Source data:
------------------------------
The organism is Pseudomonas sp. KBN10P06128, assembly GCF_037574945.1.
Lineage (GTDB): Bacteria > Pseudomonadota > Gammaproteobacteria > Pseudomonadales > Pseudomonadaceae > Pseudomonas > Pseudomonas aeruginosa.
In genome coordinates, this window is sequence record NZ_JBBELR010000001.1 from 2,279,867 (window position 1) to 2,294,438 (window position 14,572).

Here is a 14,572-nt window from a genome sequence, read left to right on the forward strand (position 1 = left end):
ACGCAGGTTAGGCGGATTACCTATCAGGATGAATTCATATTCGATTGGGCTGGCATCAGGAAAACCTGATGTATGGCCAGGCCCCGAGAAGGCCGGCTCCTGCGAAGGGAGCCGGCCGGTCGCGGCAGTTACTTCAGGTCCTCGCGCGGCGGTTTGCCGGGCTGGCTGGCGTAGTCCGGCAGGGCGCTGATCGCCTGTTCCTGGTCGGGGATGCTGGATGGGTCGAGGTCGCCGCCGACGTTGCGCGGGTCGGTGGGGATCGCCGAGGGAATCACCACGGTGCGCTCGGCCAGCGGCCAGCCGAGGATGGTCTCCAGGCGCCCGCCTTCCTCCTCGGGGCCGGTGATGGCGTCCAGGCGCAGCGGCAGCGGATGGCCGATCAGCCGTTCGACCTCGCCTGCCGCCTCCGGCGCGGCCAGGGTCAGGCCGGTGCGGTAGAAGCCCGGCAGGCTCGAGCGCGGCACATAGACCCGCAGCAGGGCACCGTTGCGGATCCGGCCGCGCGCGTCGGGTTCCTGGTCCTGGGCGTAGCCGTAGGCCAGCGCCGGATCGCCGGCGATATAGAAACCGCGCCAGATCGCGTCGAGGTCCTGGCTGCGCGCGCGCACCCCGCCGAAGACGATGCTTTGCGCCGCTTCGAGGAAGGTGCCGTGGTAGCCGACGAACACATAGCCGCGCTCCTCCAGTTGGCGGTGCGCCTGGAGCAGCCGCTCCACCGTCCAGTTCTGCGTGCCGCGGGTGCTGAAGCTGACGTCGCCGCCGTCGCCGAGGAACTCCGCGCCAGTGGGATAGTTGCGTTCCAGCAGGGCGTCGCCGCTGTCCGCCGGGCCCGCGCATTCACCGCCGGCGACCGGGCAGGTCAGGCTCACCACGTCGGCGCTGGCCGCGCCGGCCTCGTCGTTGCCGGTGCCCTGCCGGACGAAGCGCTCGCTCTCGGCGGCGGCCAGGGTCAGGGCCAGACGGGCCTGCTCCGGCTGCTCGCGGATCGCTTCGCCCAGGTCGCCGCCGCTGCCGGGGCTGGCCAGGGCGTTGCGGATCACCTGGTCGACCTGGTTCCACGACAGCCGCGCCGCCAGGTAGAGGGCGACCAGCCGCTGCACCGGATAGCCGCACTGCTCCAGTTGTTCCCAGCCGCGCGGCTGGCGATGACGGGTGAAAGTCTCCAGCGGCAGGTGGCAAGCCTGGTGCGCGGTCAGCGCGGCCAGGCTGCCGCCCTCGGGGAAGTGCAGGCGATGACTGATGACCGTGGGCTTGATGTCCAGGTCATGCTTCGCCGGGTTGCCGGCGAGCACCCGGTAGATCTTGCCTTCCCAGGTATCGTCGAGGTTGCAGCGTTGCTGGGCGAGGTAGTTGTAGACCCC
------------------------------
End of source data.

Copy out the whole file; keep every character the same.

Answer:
The organism is Pseudomonas sp. KBN10P06128, assembly GCF_037574945.1.
Lineage (GTDB): Bacteria > Pseudomonadota > Gammaproteobacteria > Pseudomonadales > Pseudomonadaceae > Pseudomonas > Pseudomonas aeruginosa.
In genome coordinates, this window is sequence record NZ_JBBELR010000001.1 from 2,279,867 (window position 1) to 2,294,438 (window position 14,572).

Here is a 14,572-nt window from a genome sequence, read left to right on the forward strand (position 1 = left end):
ACGCAGGTTAGGCGGATTACCTATCAGGATGAATTCATATTCGATTGGGCTGGCATCAGGAAAACCTGATGTATGGCCAGGCCCCGAGAAGGCCGGCTCCTGCGAAGGGAGCCGGCCGGTCGCGGCAGTTACTTCAGGTCCTCGCGCGGCGGTTTGCCGGGCTGGCTGGCGTAGTCCGGCAGGGCGCTGATCGCCTGTTCCTGGTCGGGGATGCTGGATGGGTCGAGGTCGCCGCCGACGTTGCGCGGGTCGGTGGGGATCGCCGAGGGAATCACCACGGTGCGCTCGGCCAGCGGCCAGCCGAGGATGGTCTCCAGGCGCCCGCCTTCCTCCTCGGGGCCGGTGATGGCGTCCAGGCGCAGCGGCAGCGGATGGCCGATCAGCCGTTCGACCTCGCCTGCCGCCTCCGGCGCGGCCAGGGTCAGGCCGGTGCGGTAGAAGCCCGGCAGGCTCGAGCGCGGCACATAGACCCGCAGCAGGGCACCGTTGCGGATCCGGCCGCGCGCGTCGGGTTCCTGGTCCTGGGCGTAGCCGTAGGCCAGCGCCGGATCGCCGGCGATATAGAAACCGCGCCAGATCGCGTCGAGGTCCTGGCTGCGCGCGCGCACCCCGCCGAAGACGATGCTTTGCGCCGCTTCGAGGAAGGTGCCGTGGTAGCCGACGAACACATAGCCGCGCTCCTCCAGTTGGCGGTGCGCCTGGAGCAGCCGCTCCACCGTCCAGTTCTGCGTGCCGCGGGTGCTGAAGCTGACGTCGCCGCCGTCGCCGAGGAACTCCGCGCCAGTGGGATAGTTGCGTTCCAGCAGGGCGTCGCCGCTGTCCGCCGGGCCCGCGCATTCACCGCCGGCGACCGGGCAGGTCAGGCTCACCACGTCGGCGCTGGCCGCGCCGGCCTCGTCGTTGCCGGTGCCCTGCCGGACGAAGCGCTCGCTCTCGGCGGCGGCCAGGGTCAGGGCCAGACGGGCCTGCTCCGGCTGCTCGCGGATCGCTTCGCCCAGGTCGCCGCCGCTGCCGGGGCTGGCCAGGGCGTTGCGGATCACCTGGTCGACCTGGTTCCACGACAGCCGCGCCGCCAGGTAGAGGGCGACCAGCCGCTGCACCGGATAGCCGCACTGCTCCAGTTGTTCCCAGCCGCGCGGCTGGCGATGACGGGTGAAAGTCTCCAGCGGCAGGTGGCAAGCCTGGTGCGCGGTCAGCGCGGCCAGGCTGCCGCCCTCGGGGAAGTGCAGGCGATGACTGATGACCGTGGGCTTGATGTCCAGGTCATGCTTCGCCGGGTTGCCGGCGAGCACCCGGTAGATCTTGCCTTCCCAGGTATCGTCGAGGTTGCAGCGTTGCTGGGCGAGGTAGTTGTAGACCCC